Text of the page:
As fans from around the world travel to Qatar for the 2022 World Cup, this mega sporting event reveals how processes of division and unification are central to Qatari state power. While the World Cup constructs and fortifies a distinctly Qatari nationalism, the tournament has not erased the underlying tensions and inequities in Qatar’s migration system and citizenship policies. Beginning with the “Hayya Card,” a new visa tied to the purchase of a FIFA ticket, Jaafar Alloul and Laavanya Kathiravelu consider how ambiguous legislation is being used to differentiate and divide resident groups for purposes of retaining control. At the same time, they highlight emerging spaces for everyday solidarity between Qatari citizens and migrant communities made possible through generational change.
The past decade has seen the growing presence of political protest and expressions of Palestinian national identity in football stadiums in Israel, with Ultras Sakhnin setting a powerful example. Revisiting arguments made in his 2007 book, Tamir Sorek traces how interrelated local, regional and global factors are contributing to the increasing audibility and visibility of politics in Palestinian football. From songs on social media to signs in the stands, the actions of fans and athletes reject the designation of sports as an apolitical field and challenge the regime of racialized supremacy football has largely legitimized—until now.
With Morocco’s youth reeling from bleak educational and job prospects following two years of strict COVID lockdowns, football clubs offer unique outlets for expressing frustration, anger and opposition to the authoritarian status quo. The stadium has become one of the few public spaces relatively free of state control where citizens feel they can express their grievances. Although traditionally known for their rivalries with other clubs, “ultras”—associations of a team’s most ardent fans—have, over the past ten years, emerged as quasi-social movements, facing off against authorities to demand greater economic opportunities and political inclusion.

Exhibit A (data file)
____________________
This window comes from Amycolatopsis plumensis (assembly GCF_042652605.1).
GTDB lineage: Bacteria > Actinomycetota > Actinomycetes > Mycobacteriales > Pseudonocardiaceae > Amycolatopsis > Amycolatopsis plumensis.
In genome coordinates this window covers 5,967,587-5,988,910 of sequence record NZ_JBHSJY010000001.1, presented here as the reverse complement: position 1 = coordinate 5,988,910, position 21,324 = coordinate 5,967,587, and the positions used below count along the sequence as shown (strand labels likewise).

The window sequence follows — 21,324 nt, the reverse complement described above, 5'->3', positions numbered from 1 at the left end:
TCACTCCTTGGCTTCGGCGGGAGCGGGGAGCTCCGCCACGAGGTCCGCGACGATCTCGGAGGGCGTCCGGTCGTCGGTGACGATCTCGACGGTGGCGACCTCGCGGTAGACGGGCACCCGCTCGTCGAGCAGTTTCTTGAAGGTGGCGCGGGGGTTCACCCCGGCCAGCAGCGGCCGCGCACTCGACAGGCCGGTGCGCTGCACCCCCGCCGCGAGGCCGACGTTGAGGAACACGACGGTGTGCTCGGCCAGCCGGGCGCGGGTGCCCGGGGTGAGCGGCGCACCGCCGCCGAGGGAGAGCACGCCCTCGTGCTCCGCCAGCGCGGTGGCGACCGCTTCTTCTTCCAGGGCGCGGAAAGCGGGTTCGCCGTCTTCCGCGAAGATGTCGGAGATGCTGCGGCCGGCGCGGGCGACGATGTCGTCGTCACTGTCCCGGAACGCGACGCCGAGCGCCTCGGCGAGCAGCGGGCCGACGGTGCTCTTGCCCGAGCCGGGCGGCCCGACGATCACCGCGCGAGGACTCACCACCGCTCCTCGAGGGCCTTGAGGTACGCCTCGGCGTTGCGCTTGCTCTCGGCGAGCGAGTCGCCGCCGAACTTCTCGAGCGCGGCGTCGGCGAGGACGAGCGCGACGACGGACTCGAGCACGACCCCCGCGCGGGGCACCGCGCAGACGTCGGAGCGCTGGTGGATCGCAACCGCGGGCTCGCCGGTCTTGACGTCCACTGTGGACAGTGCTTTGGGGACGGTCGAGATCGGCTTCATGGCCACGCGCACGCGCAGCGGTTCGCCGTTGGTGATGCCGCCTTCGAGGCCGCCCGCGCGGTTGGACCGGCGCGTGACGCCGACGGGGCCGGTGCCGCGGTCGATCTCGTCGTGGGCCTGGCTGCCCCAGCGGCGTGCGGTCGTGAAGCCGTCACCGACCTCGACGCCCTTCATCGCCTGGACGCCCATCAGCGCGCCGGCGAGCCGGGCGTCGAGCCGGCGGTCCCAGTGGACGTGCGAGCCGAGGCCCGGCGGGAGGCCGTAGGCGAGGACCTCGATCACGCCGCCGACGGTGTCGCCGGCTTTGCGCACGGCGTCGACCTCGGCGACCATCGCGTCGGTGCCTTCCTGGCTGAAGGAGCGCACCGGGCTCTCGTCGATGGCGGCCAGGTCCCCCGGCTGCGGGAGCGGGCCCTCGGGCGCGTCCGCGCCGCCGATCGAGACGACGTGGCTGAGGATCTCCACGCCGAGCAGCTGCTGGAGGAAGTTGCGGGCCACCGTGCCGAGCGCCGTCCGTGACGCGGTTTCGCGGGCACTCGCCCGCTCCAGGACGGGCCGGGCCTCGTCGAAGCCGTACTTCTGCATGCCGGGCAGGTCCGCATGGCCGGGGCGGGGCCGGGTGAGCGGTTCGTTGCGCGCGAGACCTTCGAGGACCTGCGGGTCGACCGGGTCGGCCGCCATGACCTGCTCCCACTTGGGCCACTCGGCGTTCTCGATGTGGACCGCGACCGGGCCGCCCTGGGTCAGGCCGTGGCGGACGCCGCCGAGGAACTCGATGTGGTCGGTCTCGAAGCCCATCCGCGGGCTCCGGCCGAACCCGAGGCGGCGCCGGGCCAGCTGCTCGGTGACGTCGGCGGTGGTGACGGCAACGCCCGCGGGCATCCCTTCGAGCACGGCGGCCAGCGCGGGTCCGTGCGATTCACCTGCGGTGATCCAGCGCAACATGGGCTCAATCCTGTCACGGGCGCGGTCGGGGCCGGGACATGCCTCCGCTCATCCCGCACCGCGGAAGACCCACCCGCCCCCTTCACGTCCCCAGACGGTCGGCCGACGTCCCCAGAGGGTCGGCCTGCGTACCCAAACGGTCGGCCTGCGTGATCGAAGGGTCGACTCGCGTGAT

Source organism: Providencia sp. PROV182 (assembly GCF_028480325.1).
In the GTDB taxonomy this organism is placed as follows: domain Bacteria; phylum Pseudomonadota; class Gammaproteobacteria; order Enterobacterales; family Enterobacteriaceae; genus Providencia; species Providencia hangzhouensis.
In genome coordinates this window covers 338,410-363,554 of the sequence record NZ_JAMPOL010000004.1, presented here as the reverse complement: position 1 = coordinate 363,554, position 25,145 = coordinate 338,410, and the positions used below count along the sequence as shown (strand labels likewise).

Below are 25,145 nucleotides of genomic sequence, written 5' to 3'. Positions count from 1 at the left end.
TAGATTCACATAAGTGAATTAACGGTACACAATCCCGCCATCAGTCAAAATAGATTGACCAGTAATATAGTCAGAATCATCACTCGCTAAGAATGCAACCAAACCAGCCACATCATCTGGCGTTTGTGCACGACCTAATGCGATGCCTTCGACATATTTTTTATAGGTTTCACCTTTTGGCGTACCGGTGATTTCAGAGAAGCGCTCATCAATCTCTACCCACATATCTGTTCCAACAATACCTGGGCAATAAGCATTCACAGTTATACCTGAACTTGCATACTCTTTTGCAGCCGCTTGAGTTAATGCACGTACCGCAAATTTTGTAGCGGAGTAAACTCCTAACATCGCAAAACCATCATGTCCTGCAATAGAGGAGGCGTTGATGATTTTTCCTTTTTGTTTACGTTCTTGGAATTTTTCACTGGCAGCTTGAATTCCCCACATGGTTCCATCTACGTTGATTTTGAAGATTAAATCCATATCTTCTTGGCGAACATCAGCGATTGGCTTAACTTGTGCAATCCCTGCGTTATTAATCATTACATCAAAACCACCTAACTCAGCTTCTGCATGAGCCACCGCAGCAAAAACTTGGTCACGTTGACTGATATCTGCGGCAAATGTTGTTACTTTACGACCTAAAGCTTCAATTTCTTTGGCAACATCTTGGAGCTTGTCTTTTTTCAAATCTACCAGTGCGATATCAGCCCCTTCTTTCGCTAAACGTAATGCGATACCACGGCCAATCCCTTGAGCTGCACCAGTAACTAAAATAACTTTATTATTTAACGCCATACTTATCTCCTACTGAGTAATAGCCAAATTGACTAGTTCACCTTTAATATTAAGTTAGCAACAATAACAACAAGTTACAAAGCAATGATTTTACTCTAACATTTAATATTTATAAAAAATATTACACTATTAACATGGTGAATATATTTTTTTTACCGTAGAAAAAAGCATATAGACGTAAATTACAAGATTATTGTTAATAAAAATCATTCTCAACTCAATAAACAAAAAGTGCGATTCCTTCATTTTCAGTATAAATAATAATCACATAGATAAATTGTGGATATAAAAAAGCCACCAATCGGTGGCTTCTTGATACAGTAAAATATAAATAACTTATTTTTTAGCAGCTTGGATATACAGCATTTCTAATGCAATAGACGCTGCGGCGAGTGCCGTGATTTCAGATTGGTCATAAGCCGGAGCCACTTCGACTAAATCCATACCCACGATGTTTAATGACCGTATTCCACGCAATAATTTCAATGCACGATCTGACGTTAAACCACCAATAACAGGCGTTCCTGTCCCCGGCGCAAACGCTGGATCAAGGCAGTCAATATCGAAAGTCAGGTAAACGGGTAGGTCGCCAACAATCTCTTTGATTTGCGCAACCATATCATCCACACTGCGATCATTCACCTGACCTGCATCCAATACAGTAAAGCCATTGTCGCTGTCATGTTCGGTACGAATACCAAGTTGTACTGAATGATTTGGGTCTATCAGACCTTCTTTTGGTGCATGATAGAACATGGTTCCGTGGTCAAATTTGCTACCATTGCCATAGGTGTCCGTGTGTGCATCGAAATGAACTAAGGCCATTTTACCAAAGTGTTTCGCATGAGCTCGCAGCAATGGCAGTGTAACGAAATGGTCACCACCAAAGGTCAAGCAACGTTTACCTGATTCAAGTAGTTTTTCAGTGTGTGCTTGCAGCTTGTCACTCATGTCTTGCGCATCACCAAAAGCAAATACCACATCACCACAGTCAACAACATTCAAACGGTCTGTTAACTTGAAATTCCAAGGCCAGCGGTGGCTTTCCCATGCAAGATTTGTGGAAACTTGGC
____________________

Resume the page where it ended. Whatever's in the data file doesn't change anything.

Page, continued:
As football fans around the world tune in to the World Cup in Qatar, President Abd al-Fattah al-Sisi’s regime is rather turning its back on the game, which used to constitute a centerpiece of Egyptian nation building. Based on research conducted for his book, Egypt’s Football Revolution: Emotion, masculinity, and uneasy politics, Carl Rommel discusses the history of football in Egypt between 1990-2019. How has the sport shaped and been shaped by notions of masculinity? What is its role in and relationship to the country’s dramatically changing political landscape?